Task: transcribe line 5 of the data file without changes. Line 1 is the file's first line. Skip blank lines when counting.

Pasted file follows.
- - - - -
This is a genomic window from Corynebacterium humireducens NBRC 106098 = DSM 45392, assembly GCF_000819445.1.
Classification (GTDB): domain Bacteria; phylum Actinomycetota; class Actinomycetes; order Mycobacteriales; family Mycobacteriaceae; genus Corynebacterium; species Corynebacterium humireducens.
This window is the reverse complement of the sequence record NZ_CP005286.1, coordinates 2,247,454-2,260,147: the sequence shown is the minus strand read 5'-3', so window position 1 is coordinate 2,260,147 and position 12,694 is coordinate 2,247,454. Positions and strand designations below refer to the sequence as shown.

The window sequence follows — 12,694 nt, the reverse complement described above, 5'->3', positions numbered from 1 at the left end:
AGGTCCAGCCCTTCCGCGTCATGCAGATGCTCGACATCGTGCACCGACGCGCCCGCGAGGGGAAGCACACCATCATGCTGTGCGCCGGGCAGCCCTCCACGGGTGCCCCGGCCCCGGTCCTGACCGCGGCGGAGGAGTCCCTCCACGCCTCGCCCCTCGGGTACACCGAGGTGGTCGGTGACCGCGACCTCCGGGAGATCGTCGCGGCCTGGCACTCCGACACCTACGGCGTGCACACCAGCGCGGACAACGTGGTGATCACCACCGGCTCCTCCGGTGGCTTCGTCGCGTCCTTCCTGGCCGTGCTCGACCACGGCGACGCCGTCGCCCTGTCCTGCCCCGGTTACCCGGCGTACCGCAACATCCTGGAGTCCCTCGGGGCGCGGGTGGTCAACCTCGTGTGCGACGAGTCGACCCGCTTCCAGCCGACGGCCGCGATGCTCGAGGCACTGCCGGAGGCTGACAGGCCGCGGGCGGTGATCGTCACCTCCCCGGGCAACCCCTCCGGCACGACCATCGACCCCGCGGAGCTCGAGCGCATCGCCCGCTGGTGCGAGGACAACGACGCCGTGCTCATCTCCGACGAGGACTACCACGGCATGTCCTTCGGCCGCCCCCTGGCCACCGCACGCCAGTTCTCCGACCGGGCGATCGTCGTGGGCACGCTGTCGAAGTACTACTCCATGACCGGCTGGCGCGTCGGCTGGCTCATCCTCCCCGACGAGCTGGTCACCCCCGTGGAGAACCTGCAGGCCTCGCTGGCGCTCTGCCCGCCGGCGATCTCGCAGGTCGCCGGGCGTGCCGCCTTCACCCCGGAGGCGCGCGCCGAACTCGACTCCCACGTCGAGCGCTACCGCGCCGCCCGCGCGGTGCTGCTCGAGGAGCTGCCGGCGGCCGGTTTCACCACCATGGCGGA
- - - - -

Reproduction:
AGGTCCAGCCCTTCCGCGTCATGCAGATGCTCGACATCGTGCACCGACGCGCCCGCGAGGGGAAGCACACCATCATGCTGTGCGCCGGGCAGCCCTCCACGGGTGCCCCGGCCCCGGTCCTGACCGCGGCGGAGGAGTCCCTCCACGCCTCGCCCCTCGGGTACACCGAGGTGGTCGGTGACCGCGACCTCCGGGAGATCGTCGCGGCCTGGCACTCCGACACCTACGGCGTGCACACCAGCGCGGACAACGTGGTGATCACCACCGGCTCCTCCGGTGGCTTCGTCGCGTCCTTCCTGGCCGTGCTCGACCACGGCGACGCCGTCGCCCTGTCCTGCCCCGGTTACCCGGCGTACCGCAACATCCTGGAGTCCCTCGGGGCGCGGGTGGTCAACCTCGTGTGCGACGAGTCGACCCGCTTCCAGCCGACGGCCGCGATGCTCGAGGCACTGCCGGAGGCTGACAGGCCGCGGGCGGTGATCGTCACCTCCCCGGGCAACCCCTCCGGCACGACCATCGACCCCGCGGAGCTCGAGCGCATCGCCCGCTGGTGCGAGGACAACGACGCCGTGCTCATCTCCGACGAGGACTACCACGGCATGTCCTTCGGCCGCCCCCTGGCCACCGCACGCCAGTTCTCCGACCGGGCGATCGTCGTGGGCACGCTGTCGAAGTACTACTCCATGACCGGCTGGCGCGTCGGCTGGCTCATCCTCCCCGACGAGCTGGTCACCCCCGTGGAGAACCTGCAGGCCTCGCTGGCGCTCTGCCCGCCGGCGATCTCGCAGGTCGCCGGGCGTGCCGCCTTCACCCCGGAGGCGCGCGCCGAACTCGACTCCCACGTCGAGCGCTACCGCGCCGCCCGCGCGGTGCTGCTCGAGGAGCTGCCGGCGGCCGGTTTCACCACCATGGCGGA